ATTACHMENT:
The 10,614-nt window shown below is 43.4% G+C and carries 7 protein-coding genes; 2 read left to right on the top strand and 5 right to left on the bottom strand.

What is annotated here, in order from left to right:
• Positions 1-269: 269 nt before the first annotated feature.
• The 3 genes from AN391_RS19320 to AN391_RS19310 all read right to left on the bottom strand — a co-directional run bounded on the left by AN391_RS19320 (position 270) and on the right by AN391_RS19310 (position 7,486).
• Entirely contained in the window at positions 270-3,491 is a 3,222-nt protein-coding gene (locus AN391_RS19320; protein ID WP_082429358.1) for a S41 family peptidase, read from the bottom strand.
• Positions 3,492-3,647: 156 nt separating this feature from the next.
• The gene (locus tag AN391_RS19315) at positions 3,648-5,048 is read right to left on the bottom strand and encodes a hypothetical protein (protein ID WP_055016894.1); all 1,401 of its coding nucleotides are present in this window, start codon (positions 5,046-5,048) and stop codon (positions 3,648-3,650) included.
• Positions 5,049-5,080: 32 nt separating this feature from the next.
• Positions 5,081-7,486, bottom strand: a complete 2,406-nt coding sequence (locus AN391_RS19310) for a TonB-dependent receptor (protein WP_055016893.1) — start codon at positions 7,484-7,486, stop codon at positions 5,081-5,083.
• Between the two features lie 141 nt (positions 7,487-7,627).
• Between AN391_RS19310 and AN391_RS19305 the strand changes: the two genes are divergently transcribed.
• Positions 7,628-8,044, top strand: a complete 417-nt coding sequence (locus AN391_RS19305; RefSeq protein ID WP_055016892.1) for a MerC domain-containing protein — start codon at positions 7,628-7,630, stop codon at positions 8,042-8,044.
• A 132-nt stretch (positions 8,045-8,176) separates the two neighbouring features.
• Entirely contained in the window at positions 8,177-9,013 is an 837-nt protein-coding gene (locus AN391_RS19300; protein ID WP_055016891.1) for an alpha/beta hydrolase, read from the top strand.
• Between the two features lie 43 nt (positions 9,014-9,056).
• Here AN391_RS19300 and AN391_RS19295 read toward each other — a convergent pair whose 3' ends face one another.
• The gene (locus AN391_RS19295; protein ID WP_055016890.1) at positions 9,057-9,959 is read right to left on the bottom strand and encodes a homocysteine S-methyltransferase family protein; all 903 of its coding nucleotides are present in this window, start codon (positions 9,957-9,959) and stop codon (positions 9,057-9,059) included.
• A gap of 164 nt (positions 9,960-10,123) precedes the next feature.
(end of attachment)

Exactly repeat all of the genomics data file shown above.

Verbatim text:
The 10,614-nt window shown below is 43.4% G+C and carries 7 protein-coding genes; 2 read left to right on the top strand and 5 right to left on the bottom strand.

What is annotated here, in order from left to right:
• Positions 1-269: 269 nt before the first annotated feature.
• The 3 genes from AN391_RS19320 to AN391_RS19310 all read right to left on the bottom strand — a co-directional run bounded on the left by AN391_RS19320 (position 270) and on the right by AN391_RS19310 (position 7,486).
• Entirely contained in the window at positions 270-3,491 is a 3,222-nt protein-coding gene (locus AN391_RS19320; protein ID WP_082429358.1) for a S41 family peptidase, read from the bottom strand.
• Positions 3,492-3,647: 156 nt separating this feature from the next.
• The gene (locus tag AN391_RS19315) at positions 3,648-5,048 is read right to left on the bottom strand and encodes a hypothetical protein (protein ID WP_055016894.1); all 1,401 of its coding nucleotides are present in this window, start codon (positions 5,046-5,048) and stop codon (positions 3,648-3,650) included.
• Positions 5,049-5,080: 32 nt separating this feature from the next.
• Positions 5,081-7,486, bottom strand: a complete 2,406-nt coding sequence (locus AN391_RS19310) for a TonB-dependent receptor (protein WP_055016893.1) — start codon at positions 7,484-7,486, stop codon at positions 5,081-5,083.
• Between the two features lie 141 nt (positions 7,487-7,627).
• Between AN391_RS19310 and AN391_RS19305 the strand changes: the two genes are divergently transcribed.
• Positions 7,628-8,044, top strand: a complete 417-nt coding sequence (locus AN391_RS19305; RefSeq protein ID WP_055016892.1) for a MerC domain-containing protein — start codon at positions 7,628-7,630, stop codon at positions 8,042-8,044.
• A 132-nt stretch (positions 8,045-8,176) separates the two neighbouring features.
• Entirely contained in the window at positions 8,177-9,013 is an 837-nt protein-coding gene (locus AN391_RS19300; protein ID WP_055016891.1) for an alpha/beta hydrolase, read from the top strand.
• Between the two features lie 43 nt (positions 9,014-9,056).
• Here AN391_RS19300 and AN391_RS19295 read toward each other — a convergent pair whose 3' ends face one another.
• The gene (locus AN391_RS19295; protein ID WP_055016890.1) at positions 9,057-9,959 is read right to left on the bottom strand and encodes a homocysteine S-methyltransferase family protein; all 903 of its coding nucleotides are present in this window, start codon (positions 9,957-9,959) and stop codon (positions 9,057-9,059) included.
• A gap of 164 nt (positions 9,960-10,123) precedes the next feature.